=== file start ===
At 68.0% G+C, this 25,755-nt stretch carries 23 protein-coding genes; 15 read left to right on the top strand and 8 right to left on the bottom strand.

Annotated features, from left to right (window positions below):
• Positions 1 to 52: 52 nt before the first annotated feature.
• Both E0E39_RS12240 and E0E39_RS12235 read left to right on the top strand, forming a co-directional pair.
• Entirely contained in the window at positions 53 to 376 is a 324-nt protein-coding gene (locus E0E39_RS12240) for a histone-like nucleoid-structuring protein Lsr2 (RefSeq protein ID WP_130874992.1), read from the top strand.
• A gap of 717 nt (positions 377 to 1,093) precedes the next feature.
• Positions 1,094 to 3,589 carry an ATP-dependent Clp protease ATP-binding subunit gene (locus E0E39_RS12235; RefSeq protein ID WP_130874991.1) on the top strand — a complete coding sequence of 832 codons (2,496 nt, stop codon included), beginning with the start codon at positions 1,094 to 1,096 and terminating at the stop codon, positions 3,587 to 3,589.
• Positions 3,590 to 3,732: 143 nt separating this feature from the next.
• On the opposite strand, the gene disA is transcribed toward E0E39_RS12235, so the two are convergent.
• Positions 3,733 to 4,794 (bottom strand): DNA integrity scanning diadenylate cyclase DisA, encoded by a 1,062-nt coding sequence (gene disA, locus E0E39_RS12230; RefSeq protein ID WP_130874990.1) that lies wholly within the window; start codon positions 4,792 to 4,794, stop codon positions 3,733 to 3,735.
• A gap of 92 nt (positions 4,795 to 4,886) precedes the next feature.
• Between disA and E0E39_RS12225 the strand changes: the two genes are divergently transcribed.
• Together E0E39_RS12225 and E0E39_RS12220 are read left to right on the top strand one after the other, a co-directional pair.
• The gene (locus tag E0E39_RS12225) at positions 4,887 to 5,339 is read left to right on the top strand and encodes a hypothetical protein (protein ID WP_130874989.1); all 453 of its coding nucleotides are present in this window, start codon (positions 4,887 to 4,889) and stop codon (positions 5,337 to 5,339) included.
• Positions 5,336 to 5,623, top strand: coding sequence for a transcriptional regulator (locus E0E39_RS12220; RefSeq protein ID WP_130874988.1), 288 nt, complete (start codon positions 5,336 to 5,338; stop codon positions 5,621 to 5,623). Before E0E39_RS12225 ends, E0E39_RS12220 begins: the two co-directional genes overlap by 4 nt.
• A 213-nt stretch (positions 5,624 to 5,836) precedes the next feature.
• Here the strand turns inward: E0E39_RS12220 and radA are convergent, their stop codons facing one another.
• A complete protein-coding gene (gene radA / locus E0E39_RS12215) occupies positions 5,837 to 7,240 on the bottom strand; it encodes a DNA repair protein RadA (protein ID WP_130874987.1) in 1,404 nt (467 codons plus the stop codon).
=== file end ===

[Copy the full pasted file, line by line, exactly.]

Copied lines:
At 68.0% G+C, this 25,755-nt stretch carries 23 protein-coding genes; 15 read left to right on the top strand and 8 right to left on the bottom strand.

Annotated features, from left to right (window positions below):
• Positions 1 to 52: 52 nt before the first annotated feature.
• Both E0E39_RS12240 and E0E39_RS12235 read left to right on the top strand, forming a co-directional pair.
• Entirely contained in the window at positions 53 to 376 is a 324-nt protein-coding gene (locus E0E39_RS12240) for a histone-like nucleoid-structuring protein Lsr2 (RefSeq protein ID WP_130874992.1), read from the top strand.
• A gap of 717 nt (positions 377 to 1,093) precedes the next feature.
• Positions 1,094 to 3,589 carry an ATP-dependent Clp protease ATP-binding subunit gene (locus E0E39_RS12235; RefSeq protein ID WP_130874991.1) on the top strand — a complete coding sequence of 832 codons (2,496 nt, stop codon included), beginning with the start codon at positions 1,094 to 1,096 and terminating at the stop codon, positions 3,587 to 3,589.
• Positions 3,590 to 3,732: 143 nt separating this feature from the next.
• On the opposite strand, the gene disA is transcribed toward E0E39_RS12235, so the two are convergent.
• Positions 3,733 to 4,794 (bottom strand): DNA integrity scanning diadenylate cyclase DisA, encoded by a 1,062-nt coding sequence (gene disA, locus E0E39_RS12230; RefSeq protein ID WP_130874990.1) that lies wholly within the window; start codon positions 4,792 to 4,794, stop codon positions 3,733 to 3,735.
• A gap of 92 nt (positions 4,795 to 4,886) precedes the next feature.
• Between disA and E0E39_RS12225 the strand changes: the two genes are divergently transcribed.
• Together E0E39_RS12225 and E0E39_RS12220 are read left to right on the top strand one after the other, a co-directional pair.
• The gene (locus tag E0E39_RS12225) at positions 4,887 to 5,339 is read left to right on the top strand and encodes a hypothetical protein (protein ID WP_130874989.1); all 453 of its coding nucleotides are present in this window, start codon (positions 4,887 to 4,889) and stop codon (positions 5,337 to 5,339) included.
• Positions 5,336 to 5,623, top strand: coding sequence for a transcriptional regulator (locus E0E39_RS12220; RefSeq protein ID WP_130874988.1), 288 nt, complete (start codon positions 5,336 to 5,338; stop codon positions 5,621 to 5,623). Before E0E39_RS12225 ends, E0E39_RS12220 begins: the two co-directional genes overlap by 4 nt.
• A 213-nt stretch (positions 5,624 to 5,836) precedes the next feature.
• Here the strand turns inward: E0E39_RS12220 and radA are convergent, their stop codons facing one another.
• A complete protein-coding gene (gene radA / locus E0E39_RS12215) occupies positions 5,837 to 7,240 on the bottom strand; it encodes a DNA repair protein RadA (protein ID WP_130874987.1) in 1,404 nt (467 codons plus the stop codon).